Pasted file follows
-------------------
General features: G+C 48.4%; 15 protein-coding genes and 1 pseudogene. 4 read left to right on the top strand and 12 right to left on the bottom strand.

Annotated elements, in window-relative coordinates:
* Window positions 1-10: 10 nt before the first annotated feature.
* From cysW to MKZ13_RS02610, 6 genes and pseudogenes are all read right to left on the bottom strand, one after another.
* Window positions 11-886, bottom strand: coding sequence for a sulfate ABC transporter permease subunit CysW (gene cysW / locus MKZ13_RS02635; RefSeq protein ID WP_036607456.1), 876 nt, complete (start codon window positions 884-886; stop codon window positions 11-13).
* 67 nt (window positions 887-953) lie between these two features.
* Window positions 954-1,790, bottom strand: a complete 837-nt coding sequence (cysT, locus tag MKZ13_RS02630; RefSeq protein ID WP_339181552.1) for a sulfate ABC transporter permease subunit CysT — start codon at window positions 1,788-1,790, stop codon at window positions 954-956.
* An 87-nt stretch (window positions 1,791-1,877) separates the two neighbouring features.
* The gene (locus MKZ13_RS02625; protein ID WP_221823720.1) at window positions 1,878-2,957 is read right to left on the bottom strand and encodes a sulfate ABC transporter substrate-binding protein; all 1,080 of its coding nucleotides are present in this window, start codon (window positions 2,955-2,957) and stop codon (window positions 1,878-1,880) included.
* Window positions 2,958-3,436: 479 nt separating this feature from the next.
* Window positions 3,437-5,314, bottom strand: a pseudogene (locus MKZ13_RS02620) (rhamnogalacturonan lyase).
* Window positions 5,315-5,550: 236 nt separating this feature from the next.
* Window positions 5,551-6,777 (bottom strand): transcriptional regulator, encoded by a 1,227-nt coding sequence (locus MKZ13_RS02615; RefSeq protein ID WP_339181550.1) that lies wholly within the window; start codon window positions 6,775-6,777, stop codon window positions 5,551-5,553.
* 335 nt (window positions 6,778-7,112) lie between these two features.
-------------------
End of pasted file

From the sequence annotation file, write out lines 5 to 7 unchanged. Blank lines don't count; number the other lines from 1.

* Window positions 11-886, bottom strand: coding sequence for a sulfate ABC transporter permease subunit CysW (gene cysW / locus MKZ13_RS02635; RefSeq protein ID WP_036607456.1), 876 nt, complete (start codon window positions 884-886; stop codon window positions 11-13).
* 67 nt (window positions 887-953) lie between these two features.
* Window positions 954-1,790, bottom strand: a complete 837-nt coding sequence (cysT, locus tag MKZ13_RS02630; RefSeq protein ID WP_339181552.1) for a sulfate ABC transporter permease subunit CysT — start codon at window positions 1,788-1,790, stop codon at window positions 954-956.